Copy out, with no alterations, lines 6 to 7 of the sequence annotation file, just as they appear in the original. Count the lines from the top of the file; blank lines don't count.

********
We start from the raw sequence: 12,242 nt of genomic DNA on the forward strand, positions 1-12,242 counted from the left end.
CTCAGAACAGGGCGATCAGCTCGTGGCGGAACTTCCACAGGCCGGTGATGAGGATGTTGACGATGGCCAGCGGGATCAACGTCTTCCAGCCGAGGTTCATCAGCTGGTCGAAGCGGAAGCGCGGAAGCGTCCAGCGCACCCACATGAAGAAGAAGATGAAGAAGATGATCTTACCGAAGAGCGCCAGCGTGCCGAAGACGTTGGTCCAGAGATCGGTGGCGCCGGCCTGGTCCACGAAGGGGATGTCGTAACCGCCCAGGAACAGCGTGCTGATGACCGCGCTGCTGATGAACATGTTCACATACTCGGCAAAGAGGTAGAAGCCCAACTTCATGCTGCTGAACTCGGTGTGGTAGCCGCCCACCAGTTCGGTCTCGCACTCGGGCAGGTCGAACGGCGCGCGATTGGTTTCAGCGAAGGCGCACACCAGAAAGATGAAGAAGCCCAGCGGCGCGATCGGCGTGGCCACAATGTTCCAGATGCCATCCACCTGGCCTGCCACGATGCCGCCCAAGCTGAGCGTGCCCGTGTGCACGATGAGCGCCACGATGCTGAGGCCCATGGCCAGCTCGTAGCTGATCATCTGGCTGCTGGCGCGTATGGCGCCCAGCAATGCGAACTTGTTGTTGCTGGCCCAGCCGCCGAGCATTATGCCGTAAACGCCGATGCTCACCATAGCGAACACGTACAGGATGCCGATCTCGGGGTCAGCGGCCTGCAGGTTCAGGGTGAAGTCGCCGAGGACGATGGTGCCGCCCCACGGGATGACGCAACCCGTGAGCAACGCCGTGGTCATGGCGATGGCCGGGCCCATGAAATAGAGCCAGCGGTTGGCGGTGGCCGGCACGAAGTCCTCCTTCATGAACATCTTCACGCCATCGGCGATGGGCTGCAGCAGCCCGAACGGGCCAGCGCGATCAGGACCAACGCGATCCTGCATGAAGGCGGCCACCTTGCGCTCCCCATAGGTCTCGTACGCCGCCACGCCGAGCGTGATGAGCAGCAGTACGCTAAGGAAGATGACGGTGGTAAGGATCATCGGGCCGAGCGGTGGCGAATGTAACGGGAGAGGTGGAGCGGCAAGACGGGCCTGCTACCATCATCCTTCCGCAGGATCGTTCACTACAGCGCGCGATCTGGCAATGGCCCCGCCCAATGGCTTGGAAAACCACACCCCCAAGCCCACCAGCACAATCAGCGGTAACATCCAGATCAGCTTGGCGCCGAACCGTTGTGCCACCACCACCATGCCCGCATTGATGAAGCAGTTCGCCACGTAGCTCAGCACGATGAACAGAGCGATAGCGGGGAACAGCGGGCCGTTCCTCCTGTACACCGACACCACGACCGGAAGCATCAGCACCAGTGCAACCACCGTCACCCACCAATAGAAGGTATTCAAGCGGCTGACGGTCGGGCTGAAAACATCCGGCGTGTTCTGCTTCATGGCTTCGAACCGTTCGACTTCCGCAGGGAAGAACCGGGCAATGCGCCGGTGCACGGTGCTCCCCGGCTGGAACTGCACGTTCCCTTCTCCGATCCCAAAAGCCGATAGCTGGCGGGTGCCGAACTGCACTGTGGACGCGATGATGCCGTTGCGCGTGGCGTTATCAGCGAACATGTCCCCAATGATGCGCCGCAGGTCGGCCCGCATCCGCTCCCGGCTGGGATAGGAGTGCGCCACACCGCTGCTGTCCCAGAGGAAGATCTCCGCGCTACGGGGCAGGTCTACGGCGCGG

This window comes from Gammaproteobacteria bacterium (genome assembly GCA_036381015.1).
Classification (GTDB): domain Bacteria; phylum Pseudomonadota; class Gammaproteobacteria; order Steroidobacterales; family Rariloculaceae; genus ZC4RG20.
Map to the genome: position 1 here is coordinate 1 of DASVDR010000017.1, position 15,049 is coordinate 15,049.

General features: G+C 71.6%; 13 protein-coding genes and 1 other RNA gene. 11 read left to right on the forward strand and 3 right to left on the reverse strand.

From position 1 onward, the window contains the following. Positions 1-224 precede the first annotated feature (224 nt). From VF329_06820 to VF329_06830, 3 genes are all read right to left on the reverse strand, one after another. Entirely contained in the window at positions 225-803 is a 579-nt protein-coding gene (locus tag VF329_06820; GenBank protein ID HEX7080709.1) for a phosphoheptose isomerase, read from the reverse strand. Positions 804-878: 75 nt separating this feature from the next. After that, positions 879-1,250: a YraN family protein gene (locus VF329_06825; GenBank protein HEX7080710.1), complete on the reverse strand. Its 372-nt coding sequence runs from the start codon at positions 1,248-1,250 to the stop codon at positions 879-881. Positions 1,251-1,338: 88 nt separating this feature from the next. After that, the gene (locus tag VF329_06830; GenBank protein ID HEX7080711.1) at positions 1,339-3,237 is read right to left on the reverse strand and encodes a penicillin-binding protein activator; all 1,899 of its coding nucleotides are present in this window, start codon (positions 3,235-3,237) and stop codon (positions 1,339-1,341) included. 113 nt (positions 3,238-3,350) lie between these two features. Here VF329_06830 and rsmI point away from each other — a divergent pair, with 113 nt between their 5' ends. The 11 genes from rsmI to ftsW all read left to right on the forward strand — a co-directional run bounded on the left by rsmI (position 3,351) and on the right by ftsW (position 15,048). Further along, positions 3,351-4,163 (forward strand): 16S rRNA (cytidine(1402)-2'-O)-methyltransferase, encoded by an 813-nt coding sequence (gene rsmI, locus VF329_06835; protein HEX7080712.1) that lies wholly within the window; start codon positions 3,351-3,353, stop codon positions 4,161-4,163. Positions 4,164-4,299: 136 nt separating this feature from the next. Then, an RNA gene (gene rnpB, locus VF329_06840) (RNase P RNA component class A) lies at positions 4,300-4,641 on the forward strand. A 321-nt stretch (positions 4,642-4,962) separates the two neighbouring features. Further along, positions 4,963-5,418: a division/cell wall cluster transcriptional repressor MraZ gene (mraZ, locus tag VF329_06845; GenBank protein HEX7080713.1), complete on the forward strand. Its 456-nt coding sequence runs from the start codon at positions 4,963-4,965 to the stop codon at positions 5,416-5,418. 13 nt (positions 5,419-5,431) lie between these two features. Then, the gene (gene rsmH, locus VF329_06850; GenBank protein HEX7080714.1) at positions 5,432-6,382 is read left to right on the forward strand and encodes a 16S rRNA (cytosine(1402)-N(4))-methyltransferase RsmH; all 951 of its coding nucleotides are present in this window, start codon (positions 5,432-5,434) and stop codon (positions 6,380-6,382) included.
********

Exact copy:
General features: G+C 71.6%; 13 protein-coding genes and 1 other RNA gene. 11 read left to right on the forward strand and 3 right to left on the reverse strand.

From position 1 onward, the window contains the following. Positions 1-224 precede the first annotated feature (224 nt). From VF329_06820 to VF329_06830, 3 genes are all read right to left on the reverse strand, one after another. Entirely contained in the window at positions 225-803 is a 579-nt protein-coding gene (locus tag VF329_06820; GenBank protein ID HEX7080709.1) for a phosphoheptose isomerase, read from the reverse strand. Positions 804-878: 75 nt separating this feature from the next. After that, positions 879-1,250: a YraN family protein gene (locus VF329_06825; GenBank protein HEX7080710.1), complete on the reverse strand. Its 372-nt coding sequence runs from the start codon at positions 1,248-1,250 to the stop codon at positions 879-881. Positions 1,251-1,338: 88 nt separating this feature from the next. After that, the gene (locus tag VF329_06830; GenBank protein ID HEX7080711.1) at positions 1,339-3,237 is read right to left on the reverse strand and encodes a penicillin-binding protein activator; all 1,899 of its coding nucleotides are present in this window, start codon (positions 3,235-3,237) and stop codon (positions 1,339-1,341) included. 113 nt (positions 3,238-3,350) lie between these two features. Here VF329_06830 and rsmI point away from each other — a divergent pair, with 113 nt between their 5' ends. The 11 genes from rsmI to ftsW all read left to right on the forward strand — a co-directional run bounded on the left by rsmI (position 3,351) and on the right by ftsW (position 15,048). Further along, positions 3,351-4,163 (forward strand): 16S rRNA (cytidine(1402)-2'-O)-methyltransferase, encoded by an 813-nt coding sequence (gene rsmI, locus VF329_06835; protein HEX7080712.1) that lies wholly within the window; start codon positions 3,351-3,353, stop codon positions 4,161-4,163. Positions 4,164-4,299: 136 nt separating this feature from the next. Then, an RNA gene (gene rnpB, locus VF329_06840) (RNase P RNA component class A) lies at positions 4,300-4,641 on the forward strand. A 321-nt stretch (positions 4,642-4,962) separates the two neighbouring features. Further along, positions 4,963-5,418: a division/cell wall cluster transcriptional repressor MraZ gene (mraZ, locus tag VF329_06845; GenBank protein HEX7080713.1), complete on the forward strand. Its 456-nt coding sequence runs from the start codon at positions 4,963-4,965 to the stop codon at positions 5,416-5,418. 13 nt (positions 5,419-5,431) lie between these two features. Then, the gene (gene rsmH, locus VF329_06850; GenBank protein HEX7080714.1) at positions 5,432-6,382 is read left to right on the forward strand and encodes a 16S rRNA (cytosine(1402)-N(4))-methyltransferase RsmH; all 951 of its coding nucleotides are present in this window, start codon (positions 5,432-5,434) and stop codon (positions 6,380-6,382) included.